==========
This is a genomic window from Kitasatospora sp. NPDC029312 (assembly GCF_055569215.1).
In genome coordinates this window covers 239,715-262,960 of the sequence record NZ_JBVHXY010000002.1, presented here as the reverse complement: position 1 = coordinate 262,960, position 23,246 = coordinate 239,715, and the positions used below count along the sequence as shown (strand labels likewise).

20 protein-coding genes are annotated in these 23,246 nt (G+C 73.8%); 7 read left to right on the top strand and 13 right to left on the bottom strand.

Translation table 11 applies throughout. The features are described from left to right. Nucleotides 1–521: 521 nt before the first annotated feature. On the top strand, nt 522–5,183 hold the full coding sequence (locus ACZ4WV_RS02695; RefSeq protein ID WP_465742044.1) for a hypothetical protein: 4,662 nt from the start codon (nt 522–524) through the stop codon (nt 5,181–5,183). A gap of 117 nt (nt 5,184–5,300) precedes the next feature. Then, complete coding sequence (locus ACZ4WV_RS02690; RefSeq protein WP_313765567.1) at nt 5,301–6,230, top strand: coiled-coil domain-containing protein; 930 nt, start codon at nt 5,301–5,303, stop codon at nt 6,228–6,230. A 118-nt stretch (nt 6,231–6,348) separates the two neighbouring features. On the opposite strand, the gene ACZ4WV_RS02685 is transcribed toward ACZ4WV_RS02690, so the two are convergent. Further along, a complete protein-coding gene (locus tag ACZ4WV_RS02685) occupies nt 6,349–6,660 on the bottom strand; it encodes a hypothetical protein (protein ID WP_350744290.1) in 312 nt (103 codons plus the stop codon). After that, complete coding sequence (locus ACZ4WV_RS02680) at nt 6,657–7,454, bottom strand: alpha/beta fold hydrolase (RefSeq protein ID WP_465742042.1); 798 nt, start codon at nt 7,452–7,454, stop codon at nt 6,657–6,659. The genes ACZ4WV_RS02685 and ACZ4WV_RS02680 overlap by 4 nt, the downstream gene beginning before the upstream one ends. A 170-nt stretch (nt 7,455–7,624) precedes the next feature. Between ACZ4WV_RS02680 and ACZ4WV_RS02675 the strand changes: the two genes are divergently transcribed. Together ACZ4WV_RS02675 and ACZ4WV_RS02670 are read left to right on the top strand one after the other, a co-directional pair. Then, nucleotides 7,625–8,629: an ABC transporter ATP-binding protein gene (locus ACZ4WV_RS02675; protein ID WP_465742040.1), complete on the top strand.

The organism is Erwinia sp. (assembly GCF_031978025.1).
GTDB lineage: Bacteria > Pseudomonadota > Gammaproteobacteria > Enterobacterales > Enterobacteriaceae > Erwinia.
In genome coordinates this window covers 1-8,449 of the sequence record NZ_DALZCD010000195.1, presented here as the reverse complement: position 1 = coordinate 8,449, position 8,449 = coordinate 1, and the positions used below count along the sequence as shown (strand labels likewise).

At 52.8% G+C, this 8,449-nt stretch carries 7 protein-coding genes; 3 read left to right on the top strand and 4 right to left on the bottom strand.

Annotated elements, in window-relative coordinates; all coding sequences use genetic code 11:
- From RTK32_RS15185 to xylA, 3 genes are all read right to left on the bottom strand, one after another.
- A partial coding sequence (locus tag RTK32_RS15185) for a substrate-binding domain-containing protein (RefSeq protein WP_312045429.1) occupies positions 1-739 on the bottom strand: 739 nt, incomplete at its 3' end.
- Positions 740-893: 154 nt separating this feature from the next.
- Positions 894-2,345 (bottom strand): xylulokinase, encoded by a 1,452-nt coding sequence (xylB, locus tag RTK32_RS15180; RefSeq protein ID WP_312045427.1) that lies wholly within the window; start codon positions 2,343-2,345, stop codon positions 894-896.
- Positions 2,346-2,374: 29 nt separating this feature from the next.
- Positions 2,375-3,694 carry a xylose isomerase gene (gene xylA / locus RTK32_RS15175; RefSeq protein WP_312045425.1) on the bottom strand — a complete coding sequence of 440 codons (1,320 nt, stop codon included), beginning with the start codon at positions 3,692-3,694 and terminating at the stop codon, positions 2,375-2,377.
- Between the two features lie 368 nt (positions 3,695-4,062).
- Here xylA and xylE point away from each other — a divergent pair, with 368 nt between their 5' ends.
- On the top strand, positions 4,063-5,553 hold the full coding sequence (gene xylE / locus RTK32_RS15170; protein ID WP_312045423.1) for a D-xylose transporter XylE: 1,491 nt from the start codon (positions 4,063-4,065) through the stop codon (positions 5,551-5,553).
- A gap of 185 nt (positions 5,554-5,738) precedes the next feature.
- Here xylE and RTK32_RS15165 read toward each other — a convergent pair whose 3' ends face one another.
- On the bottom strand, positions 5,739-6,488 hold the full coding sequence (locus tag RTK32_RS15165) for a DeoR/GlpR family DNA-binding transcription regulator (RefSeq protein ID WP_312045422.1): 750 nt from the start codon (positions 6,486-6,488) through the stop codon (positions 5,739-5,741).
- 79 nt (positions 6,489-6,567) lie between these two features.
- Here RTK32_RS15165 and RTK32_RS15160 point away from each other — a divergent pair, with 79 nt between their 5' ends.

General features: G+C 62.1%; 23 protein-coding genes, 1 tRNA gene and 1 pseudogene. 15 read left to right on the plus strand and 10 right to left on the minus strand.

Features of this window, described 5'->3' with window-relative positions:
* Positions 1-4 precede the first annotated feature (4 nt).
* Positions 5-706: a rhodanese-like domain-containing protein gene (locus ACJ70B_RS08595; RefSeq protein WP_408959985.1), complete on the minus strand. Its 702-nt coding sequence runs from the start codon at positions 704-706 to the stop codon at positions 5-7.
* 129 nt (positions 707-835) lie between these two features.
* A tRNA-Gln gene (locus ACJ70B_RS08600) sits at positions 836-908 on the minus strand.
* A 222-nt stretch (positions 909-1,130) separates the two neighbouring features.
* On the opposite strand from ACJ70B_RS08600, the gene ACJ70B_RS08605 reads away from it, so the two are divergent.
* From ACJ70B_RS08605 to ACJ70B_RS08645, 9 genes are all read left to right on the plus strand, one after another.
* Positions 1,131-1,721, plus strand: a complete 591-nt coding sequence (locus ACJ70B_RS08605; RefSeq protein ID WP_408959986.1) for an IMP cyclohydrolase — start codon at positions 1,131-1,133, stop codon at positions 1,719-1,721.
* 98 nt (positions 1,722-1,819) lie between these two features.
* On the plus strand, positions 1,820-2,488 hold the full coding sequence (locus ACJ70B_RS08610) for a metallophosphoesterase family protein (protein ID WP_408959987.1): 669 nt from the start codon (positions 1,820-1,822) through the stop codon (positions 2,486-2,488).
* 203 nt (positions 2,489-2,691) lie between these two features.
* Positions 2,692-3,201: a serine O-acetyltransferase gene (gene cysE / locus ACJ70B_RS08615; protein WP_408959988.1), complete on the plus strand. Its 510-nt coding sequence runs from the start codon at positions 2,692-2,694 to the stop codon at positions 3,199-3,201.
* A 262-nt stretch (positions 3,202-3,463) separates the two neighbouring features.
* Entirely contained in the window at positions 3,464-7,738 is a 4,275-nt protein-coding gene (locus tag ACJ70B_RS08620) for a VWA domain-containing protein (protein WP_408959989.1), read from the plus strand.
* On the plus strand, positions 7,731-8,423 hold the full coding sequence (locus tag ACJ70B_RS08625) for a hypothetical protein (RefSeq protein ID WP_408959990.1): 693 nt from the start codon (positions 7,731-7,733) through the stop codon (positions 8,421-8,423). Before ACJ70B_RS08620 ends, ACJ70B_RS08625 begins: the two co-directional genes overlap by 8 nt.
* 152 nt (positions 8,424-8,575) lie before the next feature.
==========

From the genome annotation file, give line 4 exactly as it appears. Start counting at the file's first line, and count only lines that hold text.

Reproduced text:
Translation table 11 applies throughout. The features are described from left to right. Nucleotides 1–521: 521 nt before the first annotated feature. On the top strand, nt 522–5,183 hold the full coding sequence (locus ACZ4WV_RS02695; RefSeq protein ID WP_465742044.1) for a hypothetical protein: 4,662 nt from the start codon (nt 522–524) through the stop codon (nt 5,181–5,183). A gap of 117 nt (nt 5,184–5,300) precedes the next feature. Then, complete coding sequence (locus ACZ4WV_RS02690; RefSeq protein WP_313765567.1) at nt 5,301–6,230, top strand: coiled-coil domain-containing protein; 930 nt, start codon at nt 5,301–5,303, stop codon at nt 6,228–6,230. A 118-nt stretch (nt 6,231–6,348) separates the two neighbouring features. On the opposite strand, the gene ACZ4WV_RS02685 is transcribed toward ACZ4WV_RS02690, so the two are convergent. Further along, a complete protein-coding gene (locus tag ACZ4WV_RS02685) occupies nt 6,349–6,660 on the bottom strand; it encodes a hypothetical protein (protein ID WP_350744290.1) in 312 nt (103 codons plus the stop codon). After that, complete coding sequence (locus ACZ4WV_RS02680) at nt 6,657–7,454, bottom strand: alpha/beta fold hydrolase (RefSeq protein ID WP_465742042.1); 798 nt, start codon at nt 7,452–7,454, stop codon at nt 6,657–6,659. The genes ACZ4WV_RS02685 and ACZ4WV_RS02680 overlap by 4 nt, the downstream gene beginning before the upstream one ends. A 170-nt stretch (nt 7,455–7,624) precedes the next feature. Between ACZ4WV_RS02680 and ACZ4WV_RS02675 the strand changes: the two genes are divergently transcribed. Together ACZ4WV_RS02675 and ACZ4WV_RS02670 are read left to right on the top strand one after the other, a co-directional pair. Then, nucleotides 7,625–8,629: an ABC transporter ATP-binding protein gene (locus ACZ4WV_RS02675; protein ID WP_465742040.1), complete on the top strand.